Are the Pillars of Indian Democracy Faltering?

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Are the Pillars of Indian Democracy Faltering?

Bishaldeep Kakati | October 11, 2020 16:05 hrs

An extensive deliberation or colloquy regarding the Indian system of administration or operation has more or less always revealed India as a country that always mirrors the ideals of democracy. 
 

And that is the reason the entire world has always designated the nation of India as the ‘world’s largest democratic country.’ The democratic attitude that India possesses is not only displayed by the right of the people to select their own leaders via the process of voting, but also by various examples that have been already set by the leaders from the yesteryears that have democratically ruled India. India still clearly remembers the vibrant anecdote relating to former Prime Minister of India, Atal Bihari Vajpayee, where he opposed against the act of removing Pandit Jawaharlal Nehru’s photo from the Indian Parliament, even when the Congress government was not in power. And if we flip the pages of Indian history, we would find many examples as such.


The system of Indian democracy, no doubt, has always been powered by people’s participation, but the infrastructural foundation of Indian democracy basically rests on the four pillars - the legislative, the executive, the judiciary and the media. And the palpable fact is that it is the proper amalgamation of these four pillars of democracy that has always ensured that the functioning of the Indian society, as well as the wishes of the people, is always tactically and scientifically maintained. But with the outbreak of the coronavirus pandemic and the scenes that arose thereafter along with a number of astonishing decisions taken and done respectively by those in power, the citizens of the country have been forced to raise  a lot of questions on the operation of Indian democracy. Hence, in order to understand whether or not India’s four pillars of democracy have faltered, we need to critically analyze the activities done by each.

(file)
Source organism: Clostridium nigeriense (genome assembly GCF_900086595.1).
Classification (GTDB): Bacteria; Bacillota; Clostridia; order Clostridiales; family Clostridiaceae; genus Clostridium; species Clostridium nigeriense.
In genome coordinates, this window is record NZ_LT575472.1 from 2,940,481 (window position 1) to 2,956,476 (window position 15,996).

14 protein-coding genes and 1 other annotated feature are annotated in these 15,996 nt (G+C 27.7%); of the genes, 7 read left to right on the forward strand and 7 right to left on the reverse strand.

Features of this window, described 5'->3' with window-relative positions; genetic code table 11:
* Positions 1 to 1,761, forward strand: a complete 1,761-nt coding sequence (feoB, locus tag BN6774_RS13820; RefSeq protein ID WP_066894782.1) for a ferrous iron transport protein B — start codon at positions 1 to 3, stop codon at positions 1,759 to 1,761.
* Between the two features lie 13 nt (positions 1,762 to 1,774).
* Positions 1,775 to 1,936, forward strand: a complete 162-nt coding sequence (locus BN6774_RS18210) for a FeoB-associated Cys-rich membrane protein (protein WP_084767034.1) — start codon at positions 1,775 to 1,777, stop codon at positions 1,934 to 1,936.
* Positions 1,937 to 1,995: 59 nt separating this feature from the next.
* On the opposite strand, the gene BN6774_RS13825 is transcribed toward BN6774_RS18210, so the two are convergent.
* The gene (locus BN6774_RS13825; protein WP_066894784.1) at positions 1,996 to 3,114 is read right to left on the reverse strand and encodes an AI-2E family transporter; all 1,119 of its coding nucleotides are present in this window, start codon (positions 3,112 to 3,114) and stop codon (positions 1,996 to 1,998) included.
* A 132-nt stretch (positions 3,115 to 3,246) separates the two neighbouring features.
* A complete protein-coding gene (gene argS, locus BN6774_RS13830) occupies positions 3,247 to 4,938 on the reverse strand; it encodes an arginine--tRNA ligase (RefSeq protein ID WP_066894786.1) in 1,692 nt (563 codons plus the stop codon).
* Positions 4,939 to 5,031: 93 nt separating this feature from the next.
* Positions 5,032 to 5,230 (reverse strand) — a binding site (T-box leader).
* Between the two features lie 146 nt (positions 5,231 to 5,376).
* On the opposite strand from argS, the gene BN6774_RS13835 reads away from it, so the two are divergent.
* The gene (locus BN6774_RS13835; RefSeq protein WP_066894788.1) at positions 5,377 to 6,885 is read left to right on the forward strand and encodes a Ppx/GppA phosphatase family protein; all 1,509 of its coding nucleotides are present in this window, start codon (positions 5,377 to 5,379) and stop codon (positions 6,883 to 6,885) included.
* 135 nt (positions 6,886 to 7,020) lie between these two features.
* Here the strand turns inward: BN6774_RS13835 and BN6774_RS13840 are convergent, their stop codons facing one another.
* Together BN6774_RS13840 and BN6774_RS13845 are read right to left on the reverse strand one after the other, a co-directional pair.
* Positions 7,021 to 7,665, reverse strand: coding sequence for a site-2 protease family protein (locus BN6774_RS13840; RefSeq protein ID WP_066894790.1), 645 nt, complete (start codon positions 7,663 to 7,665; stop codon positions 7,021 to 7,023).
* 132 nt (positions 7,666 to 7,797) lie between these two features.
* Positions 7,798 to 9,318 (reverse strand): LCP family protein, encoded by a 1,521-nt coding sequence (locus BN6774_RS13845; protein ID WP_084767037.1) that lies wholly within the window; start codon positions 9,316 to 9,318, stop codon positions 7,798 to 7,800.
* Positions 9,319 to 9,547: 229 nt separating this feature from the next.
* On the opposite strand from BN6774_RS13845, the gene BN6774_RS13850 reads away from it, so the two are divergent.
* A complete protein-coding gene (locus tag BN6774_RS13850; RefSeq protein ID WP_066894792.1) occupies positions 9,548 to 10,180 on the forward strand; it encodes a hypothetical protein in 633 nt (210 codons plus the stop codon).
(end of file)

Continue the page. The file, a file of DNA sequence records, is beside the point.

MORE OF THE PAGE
India’s first pillar of democracy, i.e. the legislative, has been especially criticized a lot amidst the coronavirus pandemic. The pandemic literally has brought in front the real picture of India’s economy, digital infrastructure as well as the loopholes in the education sector. The pathetic degradation of India’s GDP, the worsening employment rate and the difficulties faced by the students while doing online classes have all portrayed the legislature’s failure to come up with invigorating Bills, Policies or ACTs that had the capacity to revamp the scenario. Further, the approach of the upper house of the Parliament i.e. the RajyaSabha to pass 8 Bills in a period of 3 hours, recently, without entertaining much of debate from the opposition has directly raised many questions on the Indian Parliament’s approach in terms of maintaining a healthy democracy. 


In fact, when the people at large have been demanding since a long time for separate ACTs to deal with rapes and mob lynching, the Parliament or the Legislative rather is more oriented towards coming out with ACTs like CAA, or Bills like Farms Bills 2020 that have done nothing but only created many protests and agitations in the entire nation. And if this scenario continues for a longer duration of time, it would soon destroy India’s tag of ‘largest democratic country in the world.’